“CSW” vs. “NWL”: The Difference Between These Scrabble Dictionaries

“CSW” vs. “NWL”: The Difference Between These Scrabble Dictionaries

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Stumped with a lousy set of letters? Well, you may need to rely on a Scrabble word list to make sense of those letter combinations and see which words are allowed and which are just made up.

So, which online Scrabble dictionary is the right one to use? If you’ve already searched for one, you may have seen some sets of letters that look like illegal Scrabble plays themselves. NWL and CSW are two of the most popular, and it’s not too hard to decide which of these is right for you (or right for your score) once you learn more about them.

What Is the Scrabble NWL Dictionary? 

An excellent place to start if you’re getting into competitive Scrabble in the United States is the North American Scrabble Players Association’s own NASPA Word List (NWL). It was founded in 2009 by John Chew and Chris Cree.

The NWL has been the standard dictionary used in tournament Scrabble in the United States and Canada since 2019. It’s currently on its second version, known as NWL2020.

Although it is sometimes called a dictionary, the NWL does not contain any definitions of words. It just features words and their point values for Scrabble.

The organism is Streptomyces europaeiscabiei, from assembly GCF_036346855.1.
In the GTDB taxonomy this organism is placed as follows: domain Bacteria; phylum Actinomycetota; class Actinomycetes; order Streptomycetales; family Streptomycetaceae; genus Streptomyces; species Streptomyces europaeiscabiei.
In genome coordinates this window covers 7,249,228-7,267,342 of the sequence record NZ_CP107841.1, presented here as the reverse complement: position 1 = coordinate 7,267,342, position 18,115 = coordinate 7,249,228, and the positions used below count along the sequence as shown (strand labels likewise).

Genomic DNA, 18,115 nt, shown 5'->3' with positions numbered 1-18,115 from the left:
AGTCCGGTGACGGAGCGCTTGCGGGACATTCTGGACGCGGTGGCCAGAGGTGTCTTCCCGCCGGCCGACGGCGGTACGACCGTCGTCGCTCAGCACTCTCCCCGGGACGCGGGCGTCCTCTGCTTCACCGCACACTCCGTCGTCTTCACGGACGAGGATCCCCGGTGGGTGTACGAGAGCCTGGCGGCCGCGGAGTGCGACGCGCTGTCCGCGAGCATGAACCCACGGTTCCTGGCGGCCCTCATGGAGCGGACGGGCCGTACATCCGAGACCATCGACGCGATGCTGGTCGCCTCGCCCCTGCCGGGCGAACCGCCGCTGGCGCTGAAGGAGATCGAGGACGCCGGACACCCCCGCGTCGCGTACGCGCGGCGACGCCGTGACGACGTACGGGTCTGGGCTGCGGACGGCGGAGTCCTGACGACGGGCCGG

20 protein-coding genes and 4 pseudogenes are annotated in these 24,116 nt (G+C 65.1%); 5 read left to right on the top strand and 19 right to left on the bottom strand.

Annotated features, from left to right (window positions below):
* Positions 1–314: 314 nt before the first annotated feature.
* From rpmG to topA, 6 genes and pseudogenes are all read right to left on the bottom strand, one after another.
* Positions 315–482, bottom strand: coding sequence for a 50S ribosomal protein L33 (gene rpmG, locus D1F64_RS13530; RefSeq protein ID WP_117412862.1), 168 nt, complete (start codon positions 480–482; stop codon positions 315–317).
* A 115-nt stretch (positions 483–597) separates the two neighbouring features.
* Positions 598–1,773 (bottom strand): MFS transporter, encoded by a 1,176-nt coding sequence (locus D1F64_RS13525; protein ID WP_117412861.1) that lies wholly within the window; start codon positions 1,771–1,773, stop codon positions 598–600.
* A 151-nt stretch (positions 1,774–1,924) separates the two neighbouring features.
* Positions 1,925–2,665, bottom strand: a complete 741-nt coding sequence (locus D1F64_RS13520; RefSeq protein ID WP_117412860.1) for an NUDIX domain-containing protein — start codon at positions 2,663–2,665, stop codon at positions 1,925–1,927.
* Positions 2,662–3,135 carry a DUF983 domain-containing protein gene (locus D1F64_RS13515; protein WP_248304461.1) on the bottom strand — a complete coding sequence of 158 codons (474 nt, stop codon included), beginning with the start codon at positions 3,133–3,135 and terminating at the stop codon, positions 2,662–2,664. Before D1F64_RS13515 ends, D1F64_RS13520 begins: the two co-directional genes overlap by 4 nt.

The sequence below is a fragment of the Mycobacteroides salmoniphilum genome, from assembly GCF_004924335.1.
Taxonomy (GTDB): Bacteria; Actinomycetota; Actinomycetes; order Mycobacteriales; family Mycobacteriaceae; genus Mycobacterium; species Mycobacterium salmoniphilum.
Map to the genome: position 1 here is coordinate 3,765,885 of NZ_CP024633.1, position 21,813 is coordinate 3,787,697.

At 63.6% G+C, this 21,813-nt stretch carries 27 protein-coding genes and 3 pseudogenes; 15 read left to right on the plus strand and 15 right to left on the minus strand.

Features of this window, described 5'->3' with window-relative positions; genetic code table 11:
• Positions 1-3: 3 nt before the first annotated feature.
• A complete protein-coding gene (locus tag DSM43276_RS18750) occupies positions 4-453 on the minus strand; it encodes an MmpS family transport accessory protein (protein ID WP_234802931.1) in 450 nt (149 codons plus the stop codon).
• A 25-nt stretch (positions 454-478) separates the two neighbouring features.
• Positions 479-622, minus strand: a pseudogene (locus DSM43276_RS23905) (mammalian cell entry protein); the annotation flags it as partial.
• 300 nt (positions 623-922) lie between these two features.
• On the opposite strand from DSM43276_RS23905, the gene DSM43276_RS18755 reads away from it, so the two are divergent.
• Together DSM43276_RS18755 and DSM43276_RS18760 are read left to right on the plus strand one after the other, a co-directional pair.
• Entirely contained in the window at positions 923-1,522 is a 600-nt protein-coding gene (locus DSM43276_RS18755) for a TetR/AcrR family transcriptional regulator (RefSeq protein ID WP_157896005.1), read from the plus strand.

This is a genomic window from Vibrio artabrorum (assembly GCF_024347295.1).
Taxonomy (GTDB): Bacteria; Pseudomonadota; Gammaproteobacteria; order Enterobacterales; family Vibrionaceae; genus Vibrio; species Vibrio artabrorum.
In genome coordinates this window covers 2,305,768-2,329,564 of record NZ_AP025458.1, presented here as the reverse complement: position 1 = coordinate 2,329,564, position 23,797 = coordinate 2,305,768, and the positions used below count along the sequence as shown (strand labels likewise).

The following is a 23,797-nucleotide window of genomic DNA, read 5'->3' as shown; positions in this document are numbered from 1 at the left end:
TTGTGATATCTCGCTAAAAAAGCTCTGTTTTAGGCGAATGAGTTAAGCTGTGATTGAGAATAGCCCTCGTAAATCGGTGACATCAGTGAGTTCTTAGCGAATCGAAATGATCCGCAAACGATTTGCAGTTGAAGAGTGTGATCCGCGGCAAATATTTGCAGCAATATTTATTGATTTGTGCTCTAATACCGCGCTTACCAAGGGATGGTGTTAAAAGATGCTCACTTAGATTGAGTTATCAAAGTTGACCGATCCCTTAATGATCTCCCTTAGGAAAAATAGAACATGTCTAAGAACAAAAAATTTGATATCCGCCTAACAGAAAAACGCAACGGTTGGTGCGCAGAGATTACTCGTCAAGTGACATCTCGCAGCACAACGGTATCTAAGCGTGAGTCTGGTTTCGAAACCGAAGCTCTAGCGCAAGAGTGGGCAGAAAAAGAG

The NWL began as the Official Tournament and Club Word List (OWL), a tool used by professional Scrabble players to keep a consistent ruleset across North American tournaments. Over the years, as the official Scrabble dictionary added words slowly, the OWL added large sets of words from various sources, including Merriam-Webster and the Oxford English dictionaries.

How Many Words Does NWL Have?

The NWL2020 has 191,852 words after 250+ offensive words were removed from the NWL2018 to make competitive Scrabble more inviting and inclusive.

The NWL is considered a “competitive” Scrabble dictionary because it contains more words than Scrabble’s official dictionary. The NWL contains:

  • All words from the Official Scrabble Players Dictionary (OSPD)

  • Some of the words that were removed from the OSPD for being offensive

  • Certain trademarked words and titles

  • Words greater than nine letters (not included in the OSPD)

  • Some plural forms of words

What Is the Scrabble CSW Dictionary?

CSW stands for Collins Scrabble Words. The CSW is a tournament dictionary used in professional Scrabble in nearly every country. However, the United States and Canada are notable exceptions.

The CSW is considered the most comprehensive and expansive Scrabble dictionary, containing words from English dialects and slang from numerous countries worldwide. Similar to the NWL, this word list does not contain any definitions.

Several word lists were used worldwide before they were brought together under one banner in the 2000s in a list of words from the Chambers dictionary that combined many of the accepted word lists of the time. The chambers list would eventually be handed over to the Collins dictionary, leading to the current version of the CSW.

How Many Words Does CSW Have?

CSW22 has 279,077 words. In January of 2022, Collins removed 419 words they deemed to be hate speech or offensive.